Surrogate Model

A surrogate model is a technique used in engineering when a result of interest cannot be readily and directly assessed, and a model of the outcome is utilized instead. To assess the relationship between design goals, constraint functions, and design variables, experiments and/or simulations are often used.

However, for many practical issues, running even a single simulation might take a considerable amount of time. Therefore, basic activities like design exploration, sensitivity analysis, and what-if analysis are unfeasible since they need hundreds or millions of simulation evaluations. To lessen this load, approximation models that behave similarly to the simulation model may be built, but would need fewer computing resources to assess. These models are called surrogate models, metamodels, or emulators.

  • Surrogate modeling is an application of supervised machine learning within the engineering design domain.

The construction of surrogate models follows a data-driven, bottom-up methodology. It is not required that the entire inner workings of the simulation code are known; just the input-output behavior is essential.

A model is created by simulating the simulator’s reaction to a restricted number of carefully selected data points. Black-box modeling and behavioral modeling are terms that are often used interchangeably to describe this method. When there is just one design variable, the method is known as Curve Fitting. The use of surrogate model optimization in place of costly experiments and simulations is increasingly prevalent in engineering design, but may also be employed in other scientific fields where expensive experiments and/or function assessments are required.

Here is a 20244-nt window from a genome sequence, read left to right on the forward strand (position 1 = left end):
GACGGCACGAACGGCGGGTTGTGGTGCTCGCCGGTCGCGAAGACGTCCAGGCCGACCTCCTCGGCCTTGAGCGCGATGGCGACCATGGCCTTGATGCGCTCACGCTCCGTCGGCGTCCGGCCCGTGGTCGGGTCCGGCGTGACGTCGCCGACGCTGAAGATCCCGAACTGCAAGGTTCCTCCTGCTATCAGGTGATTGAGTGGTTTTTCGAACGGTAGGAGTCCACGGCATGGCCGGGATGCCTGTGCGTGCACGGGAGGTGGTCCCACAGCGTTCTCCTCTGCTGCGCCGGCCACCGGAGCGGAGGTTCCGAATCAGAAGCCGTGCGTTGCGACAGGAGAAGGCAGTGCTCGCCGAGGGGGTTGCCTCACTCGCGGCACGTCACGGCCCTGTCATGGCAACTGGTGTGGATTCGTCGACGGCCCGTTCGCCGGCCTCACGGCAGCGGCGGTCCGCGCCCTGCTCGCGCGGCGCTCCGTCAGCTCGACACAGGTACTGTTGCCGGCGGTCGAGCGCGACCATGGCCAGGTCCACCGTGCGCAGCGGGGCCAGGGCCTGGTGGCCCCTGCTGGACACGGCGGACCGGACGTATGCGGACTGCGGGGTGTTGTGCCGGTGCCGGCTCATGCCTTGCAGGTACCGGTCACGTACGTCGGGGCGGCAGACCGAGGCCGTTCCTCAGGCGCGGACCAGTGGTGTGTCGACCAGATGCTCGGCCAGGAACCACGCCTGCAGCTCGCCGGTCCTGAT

When training a deep learning surrogate model (sometimes called a “metamodel” or an “emulator”), one must rely on empirical evidence. It obtains its training data by probing the simulation outputs at several intelligently chosen places within the design parameter space. Each of these undergoes a comprehensive simulation to compute the associated simulation outcome.

Obtaining a training dataset consists of matching input (design parameter) and output (measurement) pairs, from which a statistical model may be developed.

Does the process of developing a predictive model using a labeled training dataset constitute supervised machine learning? Yes, indeed! Surrogate modeling is an application of supervised ML within the engineering design domain. Popular machine learning approaches, such as polynomial regressions, support vector machines, Gaussian Procedures, and neural networks are also commonly used as surrogate models to speed up product design and analysis processes.

Thanks to this, engineers may use the known machine learning processes to construct, verify, and choose surrogate models and successfully combat underfitting overfitting issues.


  • Sampling. We start by generating the initial training data. To do this, we choose a representative sample from the parameter space of the design parameters. This method is also known as Experimental Design.

It is ideal to have data that are uniformly distributed over the parameter space at this stage. This is advantageous because we may have representations of the estimated input-output relationship from all parts of the parameter space under investigation.

  • Output evaluations. Once the initial training samples have been established, we compute their matching output values by executing them. After combining the specified training sample pairs and their accompanying output values, the first training dataset has been created.
  • Build the substitute model. In this stage, we build the surrogate model machine learning using the training data acquired in the previous step. Validation and selection of models are well-established machine learning procedures that should be used to assist the model training process. In addition, modern machine learning methods such as bagging and boosting may improve the performance of the surrogate model.
  • Learning. In general, an analyst can’t predict the number of samples necessary to construct an appropriate surrogate model. The complexity of the estimated input-output relation determines this. As training proceeds, it becomes more logical to enrich the training dataset. This method is referred to as Active Learning.

Training dataset. Once the new sample has been discovered, a new simulation run is undertaken to determine the output value corresponding to it. The surrogate model is then retrained on the enhanced training dataset. This procedure is repeated until the accuracy of the substitute model is satisfactory.

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